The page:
Archives for category: Social Criticism

New year, new beginnings. Time to start fresh. Throw the old ‘you’ into the trash fire from whence you came and rise like a new, slightly-less-trashy phoenix. That’s what we all seem to want: not just a new beginning, but to be rid of the mistakes of the past. We are no longer that horrid person who doesn’t eat well or doesn’t call their mom. We are better, and it’s best that we just forget that jerk we used to be.

DumpsterFire2

Rise from the ashes!

How do you measure a beginning? Is the beginning of a house when the lot is cleared or when the first nail is driven? When the architect completes the design or when they first dream up the idea? What about World War II? Did it start with the invasion of Poland or China? With the machinations or the election of Hitler? Or was the stage set by the end of the first War, simmering for decades? What about the current tensions with Iran? There are those alive today who have lived through the assassination of Suleimani and the coup of Mosaddegh. Sometimes we long for the simplicity of a beginning because it gives us the convenience of dismissing everything that has come before.

The truth is there are no firm beginnings. Our world is beset by temporal gradients. History is a long series of blurred events bleeding into one another. So it goes with our own lives. However, we try desperately to reject this reality. The question of which came first, the chicken or the egg, is a repudiation of evolution in favour of enforcing a concrete origin. The Sorites paradox offers a much better reflection of reality for acknowledging the ambiguity of beginnings.

egg came first

It’s just inconsiderate

If we want to change, we need to take into account, not just the entirety of our lives, but the context of the history around us. We would need to accommodate our previous habits, the caliber of our will, the willingness of our surroundings to accept our change, the conditions that shaped both our selves and our environment, and then the maintenance of that change in the face of the constant flux of both our selves and our environments.

Who do you think has a better shot at overcoming trauma? The person who accepts that it happened, recognizes their triggers, and has developed the necessary skills in the face of those things, or the person who chooses to begin anew? The problem is that whether we believe in starting fresh or not, the reality of the world around us and the psychological history within us will carry on regardless. What happens in Vegas doesn’t stay in Vegas, that would be absurd; it just adds another drop to the soup of our collected experiences.

The alcoholic who relapses after 10 years of sobriety is not starting from scratch, just as the Resolutioner at the gym is not a tabula rasa upon which a lifestyle of fitness can now be engraved. We shouldn’t live our lives denying the gradual evolution of our selves. We shouldn’t accept yearly incremental distinctions as any more valuable than our astrological signs. Make change by growing out of who you’ve always been, not because some doomed-to-fail tradition tells you it’s time.

The traditional motto of the police department is to “Serve and Protect.” The police are supposed to protect the innocent from the criminal, so it might come as shocking that the Hong Kong protesters are calling for the abolition of the Hong Kong police department. Of course, Westerners might read this and think, “Well, obviously they would want to get rid of the police! They live under the tyrannical regime of COMMUNISTS!” No one would bat an eye at someone wanting to abolish the Gestapo in Nazi Germany. Not in a modern context, anyway. The police becomes the arm of government oppression when the system is rigged against the people (or a specific demographic of people). Whoever dictates what is legal and what is criminal uses the intrinsic violence of the police (to either restrain, detain, or attack) as the power to enforce its decision.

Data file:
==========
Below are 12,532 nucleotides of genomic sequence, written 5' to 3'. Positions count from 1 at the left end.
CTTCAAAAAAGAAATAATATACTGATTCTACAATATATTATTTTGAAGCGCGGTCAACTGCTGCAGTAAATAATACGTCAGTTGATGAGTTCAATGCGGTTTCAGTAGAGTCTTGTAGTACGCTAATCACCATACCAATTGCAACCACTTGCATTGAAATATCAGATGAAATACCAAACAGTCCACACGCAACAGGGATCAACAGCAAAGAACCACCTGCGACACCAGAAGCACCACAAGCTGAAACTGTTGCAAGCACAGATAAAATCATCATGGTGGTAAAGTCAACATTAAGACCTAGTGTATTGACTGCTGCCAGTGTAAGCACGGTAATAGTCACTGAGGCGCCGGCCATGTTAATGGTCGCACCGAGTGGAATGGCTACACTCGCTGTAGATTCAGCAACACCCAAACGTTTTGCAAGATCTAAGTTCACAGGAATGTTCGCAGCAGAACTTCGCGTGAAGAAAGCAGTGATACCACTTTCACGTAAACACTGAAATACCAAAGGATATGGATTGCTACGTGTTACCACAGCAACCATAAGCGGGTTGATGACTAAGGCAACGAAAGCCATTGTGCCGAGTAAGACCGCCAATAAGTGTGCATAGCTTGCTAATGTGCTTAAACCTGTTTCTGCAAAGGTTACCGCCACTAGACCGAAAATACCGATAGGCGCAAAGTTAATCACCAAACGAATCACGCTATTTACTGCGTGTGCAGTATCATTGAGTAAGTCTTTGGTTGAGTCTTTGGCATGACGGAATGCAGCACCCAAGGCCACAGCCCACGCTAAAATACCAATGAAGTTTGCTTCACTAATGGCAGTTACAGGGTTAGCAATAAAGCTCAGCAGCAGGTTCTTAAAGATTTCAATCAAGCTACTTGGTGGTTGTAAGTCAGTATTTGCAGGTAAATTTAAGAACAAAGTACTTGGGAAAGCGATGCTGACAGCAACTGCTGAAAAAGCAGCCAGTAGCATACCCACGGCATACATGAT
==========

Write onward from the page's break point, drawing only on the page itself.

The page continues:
fascit police

Don’t look at me, I just enforce what’s right and wrong. Who decides what’s right or wrong? Stop asking questions.

For added nuance, the Black Lives Matter movement made a similar call to abolish the police in the United States. When white supremacy is the systemic norm, black people become viewed as criminally-inclined compared to their white counterparts, so the police become the manifestation of that racist imbalance. When race is criminalized, when poverty is criminalized, when mental health is criminalized, when drug abuse is criminalized, then intrinsic police violence becomes directed at those demographic. Getting rid of the cops, in theory, would force us to confront the problems within these demographics non-violently.

If drug use was no longer illegal, then we would need to help drug addicts instead of locking them up. Treatment would become the default. If we could no longer lock up the poor, we would have to find them stable housing and make sure they had enough to support themselves so they would no longer need to game the system in order to survive. Mental health would somewhat ironically become a health issue, and those whose underlying issues causes them to act out in anti-social behaviours could only be helped instead of punished. We would probably have to shift our cultural view of violence as being the solution to all our problems so that those who commit violence to solve their problems would do less of that, too. We would need to refocus on rehabilitation as a solution, on help as a solution, on compassion as a solution. Cuz if we didn’t, society would collapse into a miasma of inhuman chaos and brutality!!

And that’s the thing about abolishing the police. If the monopoly on “legitimate” violence dissolves, a power vacuum appears. It’s why libertarianism is a terrible idea: if the government is abolished, then those with the most power (corporations) would step up and dominate with their unchecked and unregulated sovereignty. If the police disappear, then those currently with power, and this could be as little power as an abusive husband to as much power as a drug kingpin, will be able to execute that power without regulation.